KIND’s New Jersey Office Collaborates with Artist Tamara Torres for Windows of Understanding Public Art Project

March 12, 2024

KIND’s New Jersey Office was recently nominated to be part of a public art project called Windows of Understanding whose mission is to transform public spaces into literal windows of understanding, spaces where the community can learn about the work of local social justice organizations that does not make daily headlines. Thank you to Erin Sweeney, an Equal Justice Works Fellow and Attorney at KIND’s New Jersey office, for facilitating KIND’s nomination. 

Windows of Understanding pairs organizations with an artist to create an original work of art reflecting the organization’s mission. KIND was honored to be paired with Afro-LatinX feminist artist and community activist Tamara Torres. KIND was one of 20 nonprofit organizations nominated and paired with an artist. The art works will be on display at venues throughout New Jersey from January 15 to March 31. Read more about Tamara, her work, and the piece she created to represent KIND’s mission below.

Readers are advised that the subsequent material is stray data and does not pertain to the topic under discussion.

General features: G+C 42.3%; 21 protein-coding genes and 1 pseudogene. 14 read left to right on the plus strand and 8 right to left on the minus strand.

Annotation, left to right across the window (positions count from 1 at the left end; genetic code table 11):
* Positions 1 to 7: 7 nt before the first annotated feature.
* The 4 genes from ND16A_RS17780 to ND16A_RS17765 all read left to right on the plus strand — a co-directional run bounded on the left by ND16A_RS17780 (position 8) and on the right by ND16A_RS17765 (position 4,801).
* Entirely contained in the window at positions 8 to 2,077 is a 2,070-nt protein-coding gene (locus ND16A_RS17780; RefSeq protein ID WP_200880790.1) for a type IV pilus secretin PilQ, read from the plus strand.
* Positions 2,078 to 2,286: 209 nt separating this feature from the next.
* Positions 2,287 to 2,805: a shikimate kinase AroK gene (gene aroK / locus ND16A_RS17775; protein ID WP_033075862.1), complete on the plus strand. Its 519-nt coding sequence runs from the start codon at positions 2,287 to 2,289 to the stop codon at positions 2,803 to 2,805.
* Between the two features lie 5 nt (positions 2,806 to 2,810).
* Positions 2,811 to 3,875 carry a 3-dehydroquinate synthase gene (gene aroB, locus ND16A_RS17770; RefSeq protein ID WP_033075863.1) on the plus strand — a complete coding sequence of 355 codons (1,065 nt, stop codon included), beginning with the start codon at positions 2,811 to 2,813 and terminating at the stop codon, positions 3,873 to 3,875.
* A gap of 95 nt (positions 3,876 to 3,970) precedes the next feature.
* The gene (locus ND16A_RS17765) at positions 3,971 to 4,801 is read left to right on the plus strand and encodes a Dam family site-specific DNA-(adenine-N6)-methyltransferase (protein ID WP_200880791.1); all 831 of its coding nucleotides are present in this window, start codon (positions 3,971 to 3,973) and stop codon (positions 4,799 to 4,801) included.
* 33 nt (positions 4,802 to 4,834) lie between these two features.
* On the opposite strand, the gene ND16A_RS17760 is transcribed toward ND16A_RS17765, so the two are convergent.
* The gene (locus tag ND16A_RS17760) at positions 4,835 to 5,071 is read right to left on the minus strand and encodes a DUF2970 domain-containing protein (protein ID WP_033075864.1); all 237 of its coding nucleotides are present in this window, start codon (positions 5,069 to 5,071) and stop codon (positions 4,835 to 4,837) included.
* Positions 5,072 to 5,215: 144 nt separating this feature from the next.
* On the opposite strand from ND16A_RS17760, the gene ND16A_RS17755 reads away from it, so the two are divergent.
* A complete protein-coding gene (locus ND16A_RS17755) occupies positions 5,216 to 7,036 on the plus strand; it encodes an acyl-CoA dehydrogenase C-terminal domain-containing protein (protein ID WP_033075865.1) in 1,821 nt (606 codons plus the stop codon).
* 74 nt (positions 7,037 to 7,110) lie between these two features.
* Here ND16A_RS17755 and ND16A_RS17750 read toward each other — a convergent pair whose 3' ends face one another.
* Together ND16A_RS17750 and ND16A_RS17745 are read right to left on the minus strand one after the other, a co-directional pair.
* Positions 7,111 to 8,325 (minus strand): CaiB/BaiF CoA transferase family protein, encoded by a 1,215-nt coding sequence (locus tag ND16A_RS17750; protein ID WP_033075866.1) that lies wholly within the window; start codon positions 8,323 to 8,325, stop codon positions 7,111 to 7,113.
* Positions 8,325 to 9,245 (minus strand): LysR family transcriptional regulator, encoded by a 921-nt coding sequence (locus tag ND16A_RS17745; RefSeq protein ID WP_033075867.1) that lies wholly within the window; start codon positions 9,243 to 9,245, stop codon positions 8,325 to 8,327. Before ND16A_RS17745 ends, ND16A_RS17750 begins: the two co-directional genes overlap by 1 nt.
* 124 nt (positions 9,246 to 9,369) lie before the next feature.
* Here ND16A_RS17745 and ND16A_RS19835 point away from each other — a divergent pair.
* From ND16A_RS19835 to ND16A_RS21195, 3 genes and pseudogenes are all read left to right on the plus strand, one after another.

Q: Could you introduce yourself and tell us a little bit about yourself? 

My name is Tamara Torres. I am a mixed media artist from Trenton, New Jersey. I have been making art for a little over 25 years now. Most of my work is focused on women’s rights or finding a light in the darkest moments. I started with photography first, which was my first love. I love photography. Then I got into collaging and later painting, abstract painting. I love abstract…abstracts don’t tell you physically what to see. It’s like an individual. Everyone has a different emotion and feeling about the same work, and I love that.  

For Windows of Understanding, I wanted to do a collage, a photo collage mixed with paint, mixed with everything all together in one bubble. KIND’s work is such an important topic and project. I put a lot of thought into it. Collaging has always been a great way for me to tell a story, through the different elements that I use.  


Q: How did your connection with Windows of Understanding and then KIND happen?